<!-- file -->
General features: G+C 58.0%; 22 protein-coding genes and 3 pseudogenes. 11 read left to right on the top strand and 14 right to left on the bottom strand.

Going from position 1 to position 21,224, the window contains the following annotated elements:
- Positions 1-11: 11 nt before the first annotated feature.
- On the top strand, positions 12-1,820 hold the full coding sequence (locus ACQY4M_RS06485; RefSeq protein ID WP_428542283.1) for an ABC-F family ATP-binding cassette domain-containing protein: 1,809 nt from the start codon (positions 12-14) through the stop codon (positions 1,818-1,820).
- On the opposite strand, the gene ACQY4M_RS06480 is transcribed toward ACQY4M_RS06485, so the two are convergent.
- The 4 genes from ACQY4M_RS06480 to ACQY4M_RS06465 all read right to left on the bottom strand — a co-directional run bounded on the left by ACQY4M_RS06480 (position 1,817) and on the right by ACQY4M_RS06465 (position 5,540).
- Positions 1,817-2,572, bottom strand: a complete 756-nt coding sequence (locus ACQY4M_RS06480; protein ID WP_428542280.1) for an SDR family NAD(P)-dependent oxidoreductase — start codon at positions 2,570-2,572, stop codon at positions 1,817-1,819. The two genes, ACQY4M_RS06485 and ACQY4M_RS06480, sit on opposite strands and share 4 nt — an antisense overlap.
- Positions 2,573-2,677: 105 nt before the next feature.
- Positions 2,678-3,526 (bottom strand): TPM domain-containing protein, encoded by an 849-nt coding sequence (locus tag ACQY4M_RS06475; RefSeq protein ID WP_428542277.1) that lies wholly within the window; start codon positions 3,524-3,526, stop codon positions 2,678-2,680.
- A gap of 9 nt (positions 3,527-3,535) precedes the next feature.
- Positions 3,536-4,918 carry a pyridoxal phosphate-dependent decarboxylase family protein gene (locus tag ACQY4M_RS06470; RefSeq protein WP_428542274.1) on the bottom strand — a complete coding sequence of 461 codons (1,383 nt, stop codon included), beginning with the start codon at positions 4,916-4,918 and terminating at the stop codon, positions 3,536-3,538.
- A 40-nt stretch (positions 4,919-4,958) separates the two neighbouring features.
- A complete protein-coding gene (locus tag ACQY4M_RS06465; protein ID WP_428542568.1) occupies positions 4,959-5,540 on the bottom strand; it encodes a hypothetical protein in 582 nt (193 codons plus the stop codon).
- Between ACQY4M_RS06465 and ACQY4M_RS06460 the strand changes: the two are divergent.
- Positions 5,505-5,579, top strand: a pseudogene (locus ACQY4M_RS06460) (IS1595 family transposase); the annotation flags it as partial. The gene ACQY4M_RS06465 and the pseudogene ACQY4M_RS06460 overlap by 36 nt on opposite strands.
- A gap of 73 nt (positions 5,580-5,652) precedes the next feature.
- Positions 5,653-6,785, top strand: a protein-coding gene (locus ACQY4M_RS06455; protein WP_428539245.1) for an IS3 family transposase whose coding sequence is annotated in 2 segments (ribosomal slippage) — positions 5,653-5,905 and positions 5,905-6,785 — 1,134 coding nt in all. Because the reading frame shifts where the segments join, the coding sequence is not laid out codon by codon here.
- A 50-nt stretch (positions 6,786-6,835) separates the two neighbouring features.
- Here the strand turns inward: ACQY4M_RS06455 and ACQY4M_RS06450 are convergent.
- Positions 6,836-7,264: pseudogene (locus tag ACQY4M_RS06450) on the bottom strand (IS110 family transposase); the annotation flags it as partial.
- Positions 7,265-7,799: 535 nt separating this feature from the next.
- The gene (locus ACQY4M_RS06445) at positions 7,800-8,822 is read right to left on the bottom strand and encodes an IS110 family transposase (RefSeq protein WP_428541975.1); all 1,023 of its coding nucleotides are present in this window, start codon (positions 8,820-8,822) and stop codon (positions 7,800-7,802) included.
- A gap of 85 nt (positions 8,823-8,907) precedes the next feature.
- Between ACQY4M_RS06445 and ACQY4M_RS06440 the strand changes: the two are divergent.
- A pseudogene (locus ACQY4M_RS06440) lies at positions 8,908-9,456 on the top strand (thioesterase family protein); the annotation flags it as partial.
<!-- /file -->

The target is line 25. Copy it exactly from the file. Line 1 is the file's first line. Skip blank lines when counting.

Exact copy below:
- A pseudogene (locus ACQY4M_RS06440) lies at positions 8,908-9,456 on the top strand (thioesterase family protein); the annotation flags it as partial.